On the Importance of Telling Our Stories

I never thought I had much of a story to tell, or that my story mattered much to anyone else.  As I've begun to tell parts of it though, here and recently at the "Something Beautiful" podcast as well, the reaction I've seen has been, well, surprising to say the least.  The level of engagement I've seen has made me realize one simple fact: we never know when our story is exactly what someone else needs to hear.

Wednesday, January 11, 2012

On Survivors'-Survivor's Guilt, or "Mostly I just want my friends to stop killing themselves..."

There is a kind of survivor's guilt that you expect to encounter when you survive through a war (or two).  It's the kind of guilt that says, "Why did that person die and I didn't?" or "Why am I still here and they're not?"  It's an almost universal experience amongst other veterans that I've spent time with.  I had a healthy dose of it myself.  There were at least three times in Iraq in '04 where I probably should've died.  I didn't.  Others did.  That was tough to process.

Friday, January 6, 2012

On The Grace That Pursues

Yes, this is a year-in-review post...kind of.  If you're already tired of 2011 retrospectives (I don't blame you), but I promise you, this one's different.  It's not a list, or a compendium of likes and dislikes, but a story (but it does have a theme song).

There are a lot of reasons why last year was important.  We moved back to the midwest, had another beautiful baby boy, bought a new house, etc.  But most importantly, it was the year I stopped making God chase me.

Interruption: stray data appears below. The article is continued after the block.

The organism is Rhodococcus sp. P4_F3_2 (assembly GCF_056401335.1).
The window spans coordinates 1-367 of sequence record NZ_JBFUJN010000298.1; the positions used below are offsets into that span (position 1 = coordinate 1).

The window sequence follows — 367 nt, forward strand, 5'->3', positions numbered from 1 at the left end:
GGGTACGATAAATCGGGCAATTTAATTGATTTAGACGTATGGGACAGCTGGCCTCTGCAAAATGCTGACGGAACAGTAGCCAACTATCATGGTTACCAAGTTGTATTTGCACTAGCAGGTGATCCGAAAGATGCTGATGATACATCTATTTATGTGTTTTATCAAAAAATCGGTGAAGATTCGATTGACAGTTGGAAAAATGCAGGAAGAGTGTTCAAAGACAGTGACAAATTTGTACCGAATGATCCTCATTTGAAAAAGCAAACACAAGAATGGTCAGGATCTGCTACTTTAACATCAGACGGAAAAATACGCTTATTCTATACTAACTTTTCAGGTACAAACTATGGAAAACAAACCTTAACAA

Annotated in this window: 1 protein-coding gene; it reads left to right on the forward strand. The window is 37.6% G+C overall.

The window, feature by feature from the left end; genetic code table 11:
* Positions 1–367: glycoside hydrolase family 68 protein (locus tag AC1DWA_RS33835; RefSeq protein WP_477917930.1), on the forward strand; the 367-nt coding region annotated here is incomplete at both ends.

[Cue Musical Interlude]

Wednesday, January 4, 2012

To Our Mothers, Our Sisters, Our Wives and Our Daughters: We Ask Your Forgiveness.

To our mothers, our sisters, our wives and our daughters:

Forgive us for not speaking up, speaking out, and speaking life.
Forgive us for keeping you down, keeping you captive, and keeping you silent.
Forgive us for defining you by your bodies.
Forgive us for turning you into commodities.
Forgive us for trading in your dignity for our pleasure and profit.
Forgive us for ignoring the injustice that brought us privilege at your expense.

To our mothers, whose selfless love shapes the very core of our character, we thank you.
To our sisters, whose loving voices speak wisdom and truth to us even when we'd rather not hear it, we are grateful.
To our wives, whose unending grace so often leads us to our proper, redemptive place of loving servanthood, we owe you our hearts and you have them fully.
To our daughters, whose tender innocence cries out for justice, we promise you this: we will do better.

We will inevitably fail along the way.
We will forget these promises.
We will let you down, again.
We will not be perfect.

But.

We. Will. Be. Better.

Forgive us,

Your sons, your brothers, your husbands and your fathers.